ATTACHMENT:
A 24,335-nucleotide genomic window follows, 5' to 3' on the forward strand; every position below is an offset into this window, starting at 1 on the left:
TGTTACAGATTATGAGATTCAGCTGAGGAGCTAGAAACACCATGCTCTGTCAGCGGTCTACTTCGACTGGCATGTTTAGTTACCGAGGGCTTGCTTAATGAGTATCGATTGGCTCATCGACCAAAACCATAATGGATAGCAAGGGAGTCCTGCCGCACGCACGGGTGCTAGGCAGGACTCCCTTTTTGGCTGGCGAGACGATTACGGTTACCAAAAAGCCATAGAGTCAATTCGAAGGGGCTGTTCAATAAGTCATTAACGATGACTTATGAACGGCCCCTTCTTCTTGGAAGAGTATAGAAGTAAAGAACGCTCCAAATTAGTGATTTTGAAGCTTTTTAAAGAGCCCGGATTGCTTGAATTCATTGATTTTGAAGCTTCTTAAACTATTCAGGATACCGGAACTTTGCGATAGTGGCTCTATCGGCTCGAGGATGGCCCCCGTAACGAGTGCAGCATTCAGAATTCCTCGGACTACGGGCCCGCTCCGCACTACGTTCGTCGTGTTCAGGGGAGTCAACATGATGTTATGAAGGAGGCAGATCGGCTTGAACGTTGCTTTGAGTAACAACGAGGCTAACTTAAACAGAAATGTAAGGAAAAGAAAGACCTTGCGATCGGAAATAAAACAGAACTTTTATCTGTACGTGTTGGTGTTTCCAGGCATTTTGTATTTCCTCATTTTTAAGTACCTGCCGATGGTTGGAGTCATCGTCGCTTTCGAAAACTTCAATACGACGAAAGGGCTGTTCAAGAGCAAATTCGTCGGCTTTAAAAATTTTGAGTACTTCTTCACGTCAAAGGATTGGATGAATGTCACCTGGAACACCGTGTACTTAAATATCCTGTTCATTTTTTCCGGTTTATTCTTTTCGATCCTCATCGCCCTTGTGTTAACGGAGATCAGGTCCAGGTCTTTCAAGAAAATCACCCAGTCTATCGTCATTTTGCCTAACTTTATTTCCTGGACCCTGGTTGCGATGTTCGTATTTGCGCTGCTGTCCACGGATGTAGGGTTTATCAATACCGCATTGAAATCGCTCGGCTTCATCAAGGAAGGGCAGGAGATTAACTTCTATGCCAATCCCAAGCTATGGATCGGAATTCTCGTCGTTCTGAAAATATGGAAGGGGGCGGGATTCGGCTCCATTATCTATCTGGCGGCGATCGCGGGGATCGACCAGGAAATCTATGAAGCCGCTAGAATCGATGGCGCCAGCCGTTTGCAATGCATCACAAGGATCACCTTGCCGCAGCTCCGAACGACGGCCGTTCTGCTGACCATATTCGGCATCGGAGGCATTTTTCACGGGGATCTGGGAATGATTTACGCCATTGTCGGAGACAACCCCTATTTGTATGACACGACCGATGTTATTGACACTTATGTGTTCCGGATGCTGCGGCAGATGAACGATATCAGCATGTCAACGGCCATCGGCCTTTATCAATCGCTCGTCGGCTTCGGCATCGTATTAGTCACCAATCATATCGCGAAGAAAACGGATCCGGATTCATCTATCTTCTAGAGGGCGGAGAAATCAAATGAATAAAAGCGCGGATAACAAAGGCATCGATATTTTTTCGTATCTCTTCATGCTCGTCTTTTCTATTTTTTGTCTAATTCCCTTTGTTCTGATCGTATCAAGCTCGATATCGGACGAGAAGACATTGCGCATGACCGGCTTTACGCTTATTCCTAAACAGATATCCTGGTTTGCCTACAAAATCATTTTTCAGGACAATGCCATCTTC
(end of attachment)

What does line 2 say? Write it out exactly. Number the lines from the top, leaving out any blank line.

TGTTACAGATTATGAGATTCAGCTGAGGAGCTAGAAACACCATGCTCTGTCAGCGGTCTACTTCGACTGGCATGTTTAGTTACCGAGGGCTTGCTTAATGAGTATCGATTGGCTCATCGACCAAAACCATAATGGATAGCAAGGGAGTCCTGCCGCACGCACGGGTGCTAGGCAGGACTCCCTTTTTGGCTGGCGAGACGATTACGGTTACCAAAAAGCCATAGAGTCAATTCGAAGGGGCTGTTCAATAAGTCATTAACGATGACTTATGAACGGCCCCTTCTTCTTGGAAGAGTATAGAAGTAAAGAACGCTCCAAATTAGTGATTTTGAAGCTTTTTAAAGAGCCCGGATTGCTTGAATTCATTGATTTTGAAGCTTCTTAAACTATTCAGGATACCGGAACTTTGCGATAGTGGCTCTATCGGCTCGAGGATGGCCCCCGTAACGAGTGCAGCATTCAGAATTCCTCGGACTACGGGCCCGCTCCGCACTACGTTCGTCGTGTTCAGGGGAGTCAACATGATGTTATGAAGGAGGCAGATCGGCTTGAACGTTGCTTTGAGTAACAACGAGGCTAACTTAAACAGAAATGTAAGGAAAAGAAAGACCTTGCGATCGGAAATAAAACAGAACTTTTATCTGTACGTGTTGGTGTTTCCAGGCATTTTGTATTTCCTCATTTTTAAGTACCTGCCGATGGTTGGAGTCATCGTCGCTTTCGAAAACTTCAATACGACGAAAGGGCTGTTCAAGAGCAAATTCGTCGGCTTTAAAAATTTTGAGTACTTCTTCACGTCAAAGGATTGGATGAATGTCACCTGGAACACCGTGTACTTAAATATCCTGTTCATTTTTTCCGGTTTATTCTTTTCGATCCTCATCGCCCTTGTGTTAACGGAGATCAGGTCCAGGTCTTTCAAGAAAATCACCCAGTCTATCGTCATTTTGCCTAACTTTATTTCCTGGACCCTGGTTGCGATGTTCGTATTTGCGCTGCTGTCCACGGATGTAGGGTTTATCAATACCGCATTGAAATCGCTCGGCTTCATCAAGGAAGGGCAGGAGATTAACTTCTATGCCAATCCCAAGCTATGGATCGGAATTCTCGTCGTTCTGAAAATATGGAAGGGGGCGGGATTCGGCTCCATTATCTATCTGGCGGCGATCGCGGGGATCGACCAGGAAATCTATGAAGCCGCTAGAATCGATGGCGCCAGCCGTTTGCAATGCATCACAAGGATCACCTTGCCGCAGCTCCGAACGACGGCCGTTCTGCTGACCATATTCGGCATCGGAGGCATTTTTCACGGGGATCTGGGAATGATTTACGCCATTGTCGGAGACAACCCCTATTTGTATGACACGACCGATGTTATTGACACTTATGTGTTCCGGATGCTGCGGCAGATGAACGATATCAGCATGTCAACGGCCATCGGCCTTTATCAATCGCTCGTCGGCTTCGGCATCGTATTAGTCACCAATCATATCGCGAAGAAAACGGATCCGGATTCATCTATCTTCTAGAGGGCGGAGAAATCAAATGAATAAAAGCGCGGATAACAAAGGCATCGATATTTTTTCGTATCTCTTCATGCTCGTCTTTTCTATTTTTTGTCTAATTCCCTTTGTTCTGATCGTATCAAGCTCGATATCGGACGAGAAGACATTGCGCATGACCGGCTTTACGCTTATTCCTAAACAGATATCCTGGTTTGCCTACAAAATCATTTTTCAGGACAATGCCATCTTC